Flowering cherries are small, hardy decorative trees that are prized for the exceptional beauty of their blossoms. The instructions for planting them are easy to follow, and these trees transplant well. One of the most important factors to consider when planting a flowering cherry is location. Flowering cherry trees need full sun, well-drained soil and low levels of pollution. Once you have found an acceptable site, the next step is to choose an appropriate flowering cherry sapling. Cherry saplings that are 1 to 2 year old with healthy roots and four to five well-spaced branches enjoy the highest rate of transplanting success.
Take a sample of the soil in the planting area to your local county extension office. The report will inform you of any necessary soil amendments or pH changes that need to be made to support your flowering cherry's life.
Prepare the planting area. The planting area should be roughly 5 feet by 5 feet and at least 3 feet deep. Spread the necessary amendments (as dictated by the county extension office's report) and turn them into the soil in the planting area. Ideally, the amended soil should be allowed to "cure" for six months to one year.
Dig a hole that is three times as wide but just as deep as the container that your flowering cherry sapling is currently in.
Spread a fistful of bone meal over the bottom of the hole. Bone meal contains high amounts of phosphorus which will help the flowering cherry establish itself in its new planting site.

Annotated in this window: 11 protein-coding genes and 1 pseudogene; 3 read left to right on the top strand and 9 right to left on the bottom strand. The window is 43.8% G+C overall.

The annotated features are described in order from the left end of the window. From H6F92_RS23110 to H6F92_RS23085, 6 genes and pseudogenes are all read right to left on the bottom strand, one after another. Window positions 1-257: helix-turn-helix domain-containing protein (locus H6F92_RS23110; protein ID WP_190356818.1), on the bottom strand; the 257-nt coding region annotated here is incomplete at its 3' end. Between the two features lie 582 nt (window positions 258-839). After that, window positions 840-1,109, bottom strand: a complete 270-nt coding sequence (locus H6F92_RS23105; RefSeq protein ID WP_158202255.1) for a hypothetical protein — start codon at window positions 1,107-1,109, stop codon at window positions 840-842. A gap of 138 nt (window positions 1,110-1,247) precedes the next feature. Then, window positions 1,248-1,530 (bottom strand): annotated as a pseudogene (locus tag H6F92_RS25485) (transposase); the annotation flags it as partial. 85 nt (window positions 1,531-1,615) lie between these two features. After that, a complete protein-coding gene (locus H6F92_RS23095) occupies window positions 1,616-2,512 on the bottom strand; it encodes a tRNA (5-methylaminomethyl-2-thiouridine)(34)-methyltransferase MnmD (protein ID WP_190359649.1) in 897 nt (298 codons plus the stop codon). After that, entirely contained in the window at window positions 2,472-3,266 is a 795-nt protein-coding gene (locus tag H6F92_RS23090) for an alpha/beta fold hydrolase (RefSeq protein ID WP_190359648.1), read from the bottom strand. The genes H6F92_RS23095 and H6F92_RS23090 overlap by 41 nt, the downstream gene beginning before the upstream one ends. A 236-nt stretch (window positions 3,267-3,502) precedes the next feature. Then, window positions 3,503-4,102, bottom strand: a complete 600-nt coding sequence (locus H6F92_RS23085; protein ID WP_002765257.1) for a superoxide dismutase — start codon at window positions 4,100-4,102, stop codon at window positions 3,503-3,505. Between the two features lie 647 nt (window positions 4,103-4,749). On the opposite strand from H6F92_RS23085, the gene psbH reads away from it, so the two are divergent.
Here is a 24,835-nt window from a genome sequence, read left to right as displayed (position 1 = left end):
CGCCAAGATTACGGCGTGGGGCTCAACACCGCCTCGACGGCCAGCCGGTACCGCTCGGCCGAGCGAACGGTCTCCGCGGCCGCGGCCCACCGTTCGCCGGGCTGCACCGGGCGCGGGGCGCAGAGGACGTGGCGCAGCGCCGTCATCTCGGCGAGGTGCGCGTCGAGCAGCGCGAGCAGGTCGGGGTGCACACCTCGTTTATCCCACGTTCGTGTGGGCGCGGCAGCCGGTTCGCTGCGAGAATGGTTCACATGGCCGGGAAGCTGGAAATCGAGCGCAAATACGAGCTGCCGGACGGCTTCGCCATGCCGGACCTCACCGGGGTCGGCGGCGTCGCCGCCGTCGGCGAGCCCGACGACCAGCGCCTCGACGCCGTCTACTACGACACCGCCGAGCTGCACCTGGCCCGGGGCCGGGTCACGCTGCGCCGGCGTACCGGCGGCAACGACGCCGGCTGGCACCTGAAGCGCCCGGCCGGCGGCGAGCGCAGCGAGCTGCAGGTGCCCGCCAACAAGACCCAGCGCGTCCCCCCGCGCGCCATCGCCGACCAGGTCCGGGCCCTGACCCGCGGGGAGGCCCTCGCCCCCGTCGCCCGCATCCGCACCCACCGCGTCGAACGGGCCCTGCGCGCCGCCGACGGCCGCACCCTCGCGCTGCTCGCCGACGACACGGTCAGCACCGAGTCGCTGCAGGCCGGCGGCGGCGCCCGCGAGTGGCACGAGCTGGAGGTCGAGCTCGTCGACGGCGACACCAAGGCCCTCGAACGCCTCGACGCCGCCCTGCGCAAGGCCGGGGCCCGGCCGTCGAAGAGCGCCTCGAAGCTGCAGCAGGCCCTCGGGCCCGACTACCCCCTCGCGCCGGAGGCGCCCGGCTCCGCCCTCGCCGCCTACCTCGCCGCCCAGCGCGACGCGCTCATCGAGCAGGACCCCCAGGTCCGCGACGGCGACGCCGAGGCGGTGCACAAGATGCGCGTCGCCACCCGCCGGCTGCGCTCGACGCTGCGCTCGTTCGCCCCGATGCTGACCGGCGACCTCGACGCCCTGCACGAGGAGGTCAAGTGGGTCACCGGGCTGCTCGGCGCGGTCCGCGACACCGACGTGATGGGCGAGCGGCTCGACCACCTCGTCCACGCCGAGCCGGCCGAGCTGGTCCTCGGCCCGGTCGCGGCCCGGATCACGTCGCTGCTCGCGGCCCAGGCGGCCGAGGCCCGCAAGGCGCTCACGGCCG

Remove your flowering cherry sapling from its current container. Loosen its roots by gently pulling them away from the root ball with your hands. If any of the roots are root bound, or wrapped around the root ball, slice through them with a sharp knife. Use pruning shears to trim any roots that are broken or dead.
Place the tree in the hole so that the soil line on the tree is flush with the surrounding soil. If the tree has a graft mark, make sure that it is facing away from the afternoon sun. Fill the hole with soil and pat it down firmly with your hands to remove any air pockets.
Water the tree deeply. The best way to do this is to place a slow-running hose at the base of the tree for an hour or so. This will make sure that the soil is moist to the depth of the root ball. Continue to keep the soil moist until the flowering cherry establishes itself and produces new growth.
Keep a 4-foot area around the tree free of weeds and grass. If you spread mulch to facilitate this, keep it at least 1 foot away from the base of the tree.